10 Jun 2012

Solo trip to Arisaig Skerries and Rhu Peninsula 26/27-5-12

AFTER watching the weather forecast on XC Weather (http://www.xcweather.co.uk/GB/forecast) and The Met office during the week, it was obvious the last weekend of May's weather was going to be perfect for a paddling and camping trip to Arisaig and the Rhu Peninsula.

ALL Packed and Yak on car, an early start under cloudless skies, gave me quiet roads and stunning views.

Hitting Glencoe, it would have been rude of me not to have stopped for some photaes of Black Rock Cottage and the Buachaille Etive Mor.

Sorry, I just couldn't wait to add the following couple of photos.
Graham sitting in gorgeous waters at the most gorgeous beach of Port nam Murrach, at Rhu, before heading home on the Sunday.

A short break on a Skerrie outside Arisaig on the Saturday. Quite superb paddling conditions meant I could have been anywhere in the Med or Carribean. The village of Arisaig is in the distance.

My campsite at the gorgeous beach of Port nam Murrach, Rhu.

So, back to the journey up to Arisaig. The Three Sisters of Glencoe (Aonach Dubh, Gearr Aonach and Beinn Fhada).

I set off for the Skerries on Loch nan Ceal on Saturday morning in near perfect conditions.

The village of Arisaig from Loch na Ceal.

Good grief...

Out in the skerries, the ebbing tide was draining water from the around the many wee islands and making the lagoon in the middle the place to be.

Views of the 'Sma' Isles, Eigg and Rum were outstanding on such a clear and warm day.

Out in the skerries, the ebbing tide was draining water from the around the many wee islands, making the lagoon in the middle the place to be.

Cracking views of Skye's Cuillin Hills over the skerries.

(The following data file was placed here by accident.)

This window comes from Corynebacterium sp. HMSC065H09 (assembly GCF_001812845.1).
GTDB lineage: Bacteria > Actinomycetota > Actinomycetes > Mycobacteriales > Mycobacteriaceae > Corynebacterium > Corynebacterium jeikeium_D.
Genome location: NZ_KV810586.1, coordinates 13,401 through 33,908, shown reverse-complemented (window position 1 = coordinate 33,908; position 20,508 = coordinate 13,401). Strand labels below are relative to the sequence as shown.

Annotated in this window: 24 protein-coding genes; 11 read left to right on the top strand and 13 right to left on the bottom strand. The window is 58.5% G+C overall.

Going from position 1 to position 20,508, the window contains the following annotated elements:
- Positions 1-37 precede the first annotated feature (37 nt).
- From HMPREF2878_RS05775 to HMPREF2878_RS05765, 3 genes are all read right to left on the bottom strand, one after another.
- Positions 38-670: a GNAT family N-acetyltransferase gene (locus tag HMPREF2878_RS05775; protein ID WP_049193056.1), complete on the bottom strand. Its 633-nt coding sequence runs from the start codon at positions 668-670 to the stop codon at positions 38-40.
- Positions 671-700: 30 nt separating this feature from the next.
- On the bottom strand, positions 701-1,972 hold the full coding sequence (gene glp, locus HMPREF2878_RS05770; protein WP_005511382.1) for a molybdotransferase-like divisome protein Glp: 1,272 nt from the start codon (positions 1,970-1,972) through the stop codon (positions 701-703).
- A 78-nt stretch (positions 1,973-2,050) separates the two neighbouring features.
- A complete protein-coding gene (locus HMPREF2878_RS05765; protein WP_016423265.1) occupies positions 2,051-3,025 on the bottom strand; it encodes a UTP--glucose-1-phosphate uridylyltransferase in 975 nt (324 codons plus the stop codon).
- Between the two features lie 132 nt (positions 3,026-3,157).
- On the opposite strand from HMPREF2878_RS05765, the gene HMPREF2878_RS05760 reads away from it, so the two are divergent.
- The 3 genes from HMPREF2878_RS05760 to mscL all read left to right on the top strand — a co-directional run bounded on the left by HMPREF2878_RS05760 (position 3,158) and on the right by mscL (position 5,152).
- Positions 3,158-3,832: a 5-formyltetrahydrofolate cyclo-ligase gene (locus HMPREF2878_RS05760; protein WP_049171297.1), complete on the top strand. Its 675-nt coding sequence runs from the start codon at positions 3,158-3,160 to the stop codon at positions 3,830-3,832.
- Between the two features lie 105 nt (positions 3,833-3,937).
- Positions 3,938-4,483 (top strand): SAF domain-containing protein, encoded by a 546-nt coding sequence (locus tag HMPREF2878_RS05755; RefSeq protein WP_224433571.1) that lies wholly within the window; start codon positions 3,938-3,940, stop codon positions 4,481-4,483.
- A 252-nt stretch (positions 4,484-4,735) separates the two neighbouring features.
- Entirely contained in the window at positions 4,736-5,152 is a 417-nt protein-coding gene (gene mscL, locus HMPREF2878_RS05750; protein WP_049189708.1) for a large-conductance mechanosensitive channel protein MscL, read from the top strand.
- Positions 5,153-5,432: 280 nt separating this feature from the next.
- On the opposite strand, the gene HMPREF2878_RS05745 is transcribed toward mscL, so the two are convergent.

X marks the spot on the skerries.

Out in the skerries, the ebbing tide was draining water from the around the many wee islands and making the lagoon in the middle the place to be.

No, not the Med, Arisaig Skerries with Rum in distance.

A small corner of the island of Eigg and Rum in distance

Paddling through the skerries, I found many colonies of basking seals, and unfortunately, as slow and as careful and as distant as I could make it, they still flopped back into the water. These two didn't.

An Sgurr on Eigg towers above a sandy skerrie beach.

Although fairly deserted, I wasn't totally alone in and around the skerries.

The islands of Eigg and Rum (again).

After a brilliant two-hours of paddling and wandering in and around the Arisaig Skerries, I ventured around the Rhu Peninsula to the fabulous beach of Port nam Murrach with the equally stunning views of the hills of Moidart in the distance.

A tweaked photo of Eigg and Rum.

Port nam Murrach beach with the munching cows and views to die for.

The touring 'MV Shearwater' boat (http://www.arisaig.co.uk/index.asppopped into the bay, but luckily didn't stop.

9.30pm, Saturday, May 26 - Eigg and Rum support the sun before she sets.

9.55pm, Saturday, May 26 - the sun just about to drop between Rum (left) and the Cuillin Hills (right).

It is hard to put into words how calm and peaceful Port nam Murrach really is first thing on a sunny Sunday morning.

The most strenuous thing I did before paddling was make my porridge in my trusty Trangia.

The Cuillin Hills of Skye over the top of the skerries.

Port nam Murrach, Rhu, Arisaig. It can be walked to - 2 miles from road end!

How clear? How smooth? Time to head out after luncheon and de-camping with a request of three fellow paddlers who arrived as I set off to take this snap, as solo paddling doesn't give much opportunity of self portraits.

The island on right - Eilean a' Ghaill - has traces of fortifications and sporadic vitrification (see link).
I paddled round south from Port nam Murrach to see the fort and a terrific view of the hills on Ardnish and found a sandy beach on the northern part of the wee island. As the tide was ebbing there was no need to tie my Yak down.

The sandy/ shell strewn beach on Eilean a' Ghaill with yet another white sandy beach on the mainland Rhu peninsula.

The destroyed fort on Eilean a' Ghaill

The three paddlers that had I had met at Port nam Murrach arrived to circumnavigate Eilean a' Ghaill and the hills of Ardnish rise dramatically in the distance.

Eigg and Rum on the horizon above the fort's rumble.

The northern beach on Eilean a' Ghaill.

The forecast F3 northerly wind came in as expected mid-afternoon so I paddled straight back to my car at Rhu via Port nam Murrach and at the new jetty and fish farm, from where I launched the previous day, I sadly landed before heading home after another stunning Arisaig experience.